Ever Ready/Gilbert Electrically Illuminated Clock

This unit is one of the earliest products made by the American Ever Ready Company, the forerunner of today's Eveready Battery Company.   The company was founded in 1898, and the name was changed to "Eveready" in 1906.  Certain features suggest that the bulb was made no later than 1900, so I believe the unit dates to the 1898 to 1900 period.

A similar design was patented (no. 700,496, filed in 1900, issued in 1902) by the founder of Ever Ready, Conrad Hubert.  In this patent, the clock is configured to control the light as an alarm feature, however, the unit shown here has no such capability.  The similarities, however, confirm the origin of this unit.

The clock, itself, is a cheap wind-up unit.  It has a patent date on the back of Jan 25, 1898.  The only clock-related patent issued on that date was assigned to the Gilbert clock company, so I assume that's who made the clock.  The steel shell of the clock was coated with a red lacquer finish, which appears to be original.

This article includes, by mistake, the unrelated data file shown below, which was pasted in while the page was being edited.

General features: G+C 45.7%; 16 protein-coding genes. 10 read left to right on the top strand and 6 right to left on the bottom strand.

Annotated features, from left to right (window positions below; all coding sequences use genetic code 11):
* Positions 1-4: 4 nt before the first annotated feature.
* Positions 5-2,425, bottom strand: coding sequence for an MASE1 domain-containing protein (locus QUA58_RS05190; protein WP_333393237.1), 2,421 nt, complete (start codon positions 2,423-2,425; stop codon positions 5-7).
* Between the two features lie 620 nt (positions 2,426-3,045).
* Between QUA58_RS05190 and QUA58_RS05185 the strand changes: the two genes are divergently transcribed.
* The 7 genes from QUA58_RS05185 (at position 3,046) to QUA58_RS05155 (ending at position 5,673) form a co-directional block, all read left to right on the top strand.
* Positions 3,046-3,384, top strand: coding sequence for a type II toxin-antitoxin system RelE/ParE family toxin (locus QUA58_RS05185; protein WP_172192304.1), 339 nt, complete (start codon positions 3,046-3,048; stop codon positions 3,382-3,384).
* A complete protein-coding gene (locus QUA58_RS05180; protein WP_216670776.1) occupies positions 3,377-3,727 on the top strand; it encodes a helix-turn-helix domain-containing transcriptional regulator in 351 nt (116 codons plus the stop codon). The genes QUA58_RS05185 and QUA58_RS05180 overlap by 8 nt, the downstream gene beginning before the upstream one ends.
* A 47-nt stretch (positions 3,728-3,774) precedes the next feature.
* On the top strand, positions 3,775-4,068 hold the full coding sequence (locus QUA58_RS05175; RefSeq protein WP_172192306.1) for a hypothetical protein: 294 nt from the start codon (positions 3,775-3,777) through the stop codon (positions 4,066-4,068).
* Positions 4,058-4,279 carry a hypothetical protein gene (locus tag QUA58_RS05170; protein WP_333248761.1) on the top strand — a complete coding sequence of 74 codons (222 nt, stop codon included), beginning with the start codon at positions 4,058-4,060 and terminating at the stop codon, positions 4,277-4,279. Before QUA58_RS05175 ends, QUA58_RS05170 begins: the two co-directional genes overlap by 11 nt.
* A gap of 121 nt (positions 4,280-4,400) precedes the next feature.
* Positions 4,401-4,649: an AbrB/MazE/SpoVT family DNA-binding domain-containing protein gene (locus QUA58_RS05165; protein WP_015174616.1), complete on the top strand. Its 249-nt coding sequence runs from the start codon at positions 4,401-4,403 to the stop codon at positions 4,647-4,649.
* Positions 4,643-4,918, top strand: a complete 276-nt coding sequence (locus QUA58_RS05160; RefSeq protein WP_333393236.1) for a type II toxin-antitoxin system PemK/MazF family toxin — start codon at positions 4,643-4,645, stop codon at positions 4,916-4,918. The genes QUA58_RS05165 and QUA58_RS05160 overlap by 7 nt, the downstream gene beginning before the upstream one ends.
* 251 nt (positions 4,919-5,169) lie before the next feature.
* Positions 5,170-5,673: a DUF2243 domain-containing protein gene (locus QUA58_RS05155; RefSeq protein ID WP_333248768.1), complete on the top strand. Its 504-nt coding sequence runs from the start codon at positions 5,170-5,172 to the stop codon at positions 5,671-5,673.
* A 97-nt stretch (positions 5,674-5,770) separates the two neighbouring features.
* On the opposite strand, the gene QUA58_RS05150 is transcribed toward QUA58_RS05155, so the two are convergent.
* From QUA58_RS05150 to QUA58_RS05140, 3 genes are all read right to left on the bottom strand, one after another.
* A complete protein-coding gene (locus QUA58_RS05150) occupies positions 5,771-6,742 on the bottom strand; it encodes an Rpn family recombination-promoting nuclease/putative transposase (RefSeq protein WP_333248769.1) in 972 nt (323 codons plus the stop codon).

A switch on the top of the oak battery box controlled the light, but it could also be controlled remotely by a button and cord assembly seen below.  It plugged into the two small jacks on the right side of the box.

The bulb appears to have a carbon filament, and the base is filled with Plaster of Paris, a material that was commonly used in early bulbs.  It was not water resistant, however, and was generally not used after about 1900 (replaced briefly by porcelain, and then by black glass).  The base is brass and the thread was machined rather than stamped.  There are no markings on the bulb.
In the battery compartment, at the top, you can see two contacts strips which matched those on the battery.  A sliding panel held the battery in place.
The battery that was in this unit is in remarkably good condition for one that is over 100 year old.  I believe the warranty has expired, so I won't take it back to the store for a refund!